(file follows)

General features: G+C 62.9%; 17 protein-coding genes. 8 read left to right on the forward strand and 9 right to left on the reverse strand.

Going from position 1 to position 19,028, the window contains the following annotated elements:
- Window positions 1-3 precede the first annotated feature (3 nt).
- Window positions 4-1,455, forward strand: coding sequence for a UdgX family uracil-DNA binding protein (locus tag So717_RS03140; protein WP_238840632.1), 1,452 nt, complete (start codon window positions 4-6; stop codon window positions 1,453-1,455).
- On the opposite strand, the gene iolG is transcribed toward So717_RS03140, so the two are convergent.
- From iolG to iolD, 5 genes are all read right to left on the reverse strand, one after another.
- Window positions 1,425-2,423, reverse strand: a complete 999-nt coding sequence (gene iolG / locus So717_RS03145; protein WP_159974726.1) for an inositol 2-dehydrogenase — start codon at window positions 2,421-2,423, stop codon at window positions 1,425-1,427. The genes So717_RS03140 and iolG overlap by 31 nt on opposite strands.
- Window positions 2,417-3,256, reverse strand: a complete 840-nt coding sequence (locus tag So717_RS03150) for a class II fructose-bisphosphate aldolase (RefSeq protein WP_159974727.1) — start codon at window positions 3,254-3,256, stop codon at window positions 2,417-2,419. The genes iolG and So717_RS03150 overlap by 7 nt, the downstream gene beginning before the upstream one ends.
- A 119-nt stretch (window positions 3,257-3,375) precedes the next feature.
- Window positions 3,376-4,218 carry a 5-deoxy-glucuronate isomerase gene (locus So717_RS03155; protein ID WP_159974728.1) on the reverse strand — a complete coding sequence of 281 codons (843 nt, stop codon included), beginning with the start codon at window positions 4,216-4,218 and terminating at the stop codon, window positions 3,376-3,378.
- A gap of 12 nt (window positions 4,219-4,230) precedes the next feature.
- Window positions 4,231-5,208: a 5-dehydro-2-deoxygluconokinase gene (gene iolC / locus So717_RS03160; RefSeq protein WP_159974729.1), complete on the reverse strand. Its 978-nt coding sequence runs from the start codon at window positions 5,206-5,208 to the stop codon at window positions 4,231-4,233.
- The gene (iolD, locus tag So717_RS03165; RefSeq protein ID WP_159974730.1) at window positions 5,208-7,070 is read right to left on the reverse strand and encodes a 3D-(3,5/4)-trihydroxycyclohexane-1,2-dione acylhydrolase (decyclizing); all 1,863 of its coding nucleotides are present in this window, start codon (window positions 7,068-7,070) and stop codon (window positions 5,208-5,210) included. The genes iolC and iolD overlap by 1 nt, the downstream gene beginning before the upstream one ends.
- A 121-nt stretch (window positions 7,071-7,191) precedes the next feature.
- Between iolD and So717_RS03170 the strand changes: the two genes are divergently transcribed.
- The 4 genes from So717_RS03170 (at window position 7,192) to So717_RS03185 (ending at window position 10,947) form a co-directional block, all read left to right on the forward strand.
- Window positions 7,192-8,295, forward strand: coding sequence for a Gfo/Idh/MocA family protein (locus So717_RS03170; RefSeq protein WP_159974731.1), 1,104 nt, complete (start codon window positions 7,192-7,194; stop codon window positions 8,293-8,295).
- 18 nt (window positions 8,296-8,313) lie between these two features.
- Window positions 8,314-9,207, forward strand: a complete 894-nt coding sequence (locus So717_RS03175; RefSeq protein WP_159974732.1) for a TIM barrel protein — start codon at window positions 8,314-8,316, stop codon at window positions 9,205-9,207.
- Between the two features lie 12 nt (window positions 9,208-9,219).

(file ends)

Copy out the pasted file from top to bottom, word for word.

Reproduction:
General features: G+C 62.9%; 17 protein-coding genes. 8 read left to right on the forward strand and 9 right to left on the reverse strand.

Going from position 1 to position 19,028, the window contains the following annotated elements:
- Window positions 1-3 precede the first annotated feature (3 nt).
- Window positions 4-1,455, forward strand: coding sequence for a UdgX family uracil-DNA binding protein (locus tag So717_RS03140; protein WP_238840632.1), 1,452 nt, complete (start codon window positions 4-6; stop codon window positions 1,453-1,455).
- On the opposite strand, the gene iolG is transcribed toward So717_RS03140, so the two are convergent.
- From iolG to iolD, 5 genes are all read right to left on the reverse strand, one after another.
- Window positions 1,425-2,423, reverse strand: a complete 999-nt coding sequence (gene iolG / locus So717_RS03145; protein WP_159974726.1) for an inositol 2-dehydrogenase — start codon at window positions 2,421-2,423, stop codon at window positions 1,425-1,427. The genes So717_RS03140 and iolG overlap by 31 nt on opposite strands.
- Window positions 2,417-3,256, reverse strand: a complete 840-nt coding sequence (locus tag So717_RS03150) for a class II fructose-bisphosphate aldolase (RefSeq protein WP_159974727.1) — start codon at window positions 3,254-3,256, stop codon at window positions 2,417-2,419. The genes iolG and So717_RS03150 overlap by 7 nt, the downstream gene beginning before the upstream one ends.
- A 119-nt stretch (window positions 3,257-3,375) precedes the next feature.
- Window positions 3,376-4,218 carry a 5-deoxy-glucuronate isomerase gene (locus So717_RS03155; protein ID WP_159974728.1) on the reverse strand — a complete coding sequence of 281 codons (843 nt, stop codon included), beginning with the start codon at window positions 4,216-4,218 and terminating at the stop codon, window positions 3,376-3,378.
- A gap of 12 nt (window positions 4,219-4,230) precedes the next feature.
- Window positions 4,231-5,208: a 5-dehydro-2-deoxygluconokinase gene (gene iolC / locus So717_RS03160; RefSeq protein WP_159974729.1), complete on the reverse strand. Its 978-nt coding sequence runs from the start codon at window positions 5,206-5,208 to the stop codon at window positions 4,231-4,233.
- The gene (iolD, locus tag So717_RS03165; RefSeq protein ID WP_159974730.1) at window positions 5,208-7,070 is read right to left on the reverse strand and encodes a 3D-(3,5/4)-trihydroxycyclohexane-1,2-dione acylhydrolase (decyclizing); all 1,863 of its coding nucleotides are present in this window, start codon (window positions 7,068-7,070) and stop codon (window positions 5,208-5,210) included. The genes iolC and iolD overlap by 1 nt, the downstream gene beginning before the upstream one ends.
- A 121-nt stretch (window positions 7,071-7,191) precedes the next feature.
- Between iolD and So717_RS03170 the strand changes: the two genes are divergently transcribed.
- The 4 genes from So717_RS03170 (at window position 7,192) to So717_RS03185 (ending at window position 10,947) form a co-directional block, all read left to right on the forward strand.
- Window positions 7,192-8,295, forward strand: coding sequence for a Gfo/Idh/MocA family protein (locus So717_RS03170; RefSeq protein WP_159974731.1), 1,104 nt, complete (start codon window positions 7,192-7,194; stop codon window positions 8,293-8,295).
- 18 nt (window positions 8,296-8,313) lie between these two features.
- Window positions 8,314-9,207, forward strand: a complete 894-nt coding sequence (locus So717_RS03175; RefSeq protein WP_159974732.1) for a TIM barrel protein — start codon at window positions 8,314-8,316, stop codon at window positions 9,205-9,207.
- Between the two features lie 12 nt (window positions 9,208-9,219).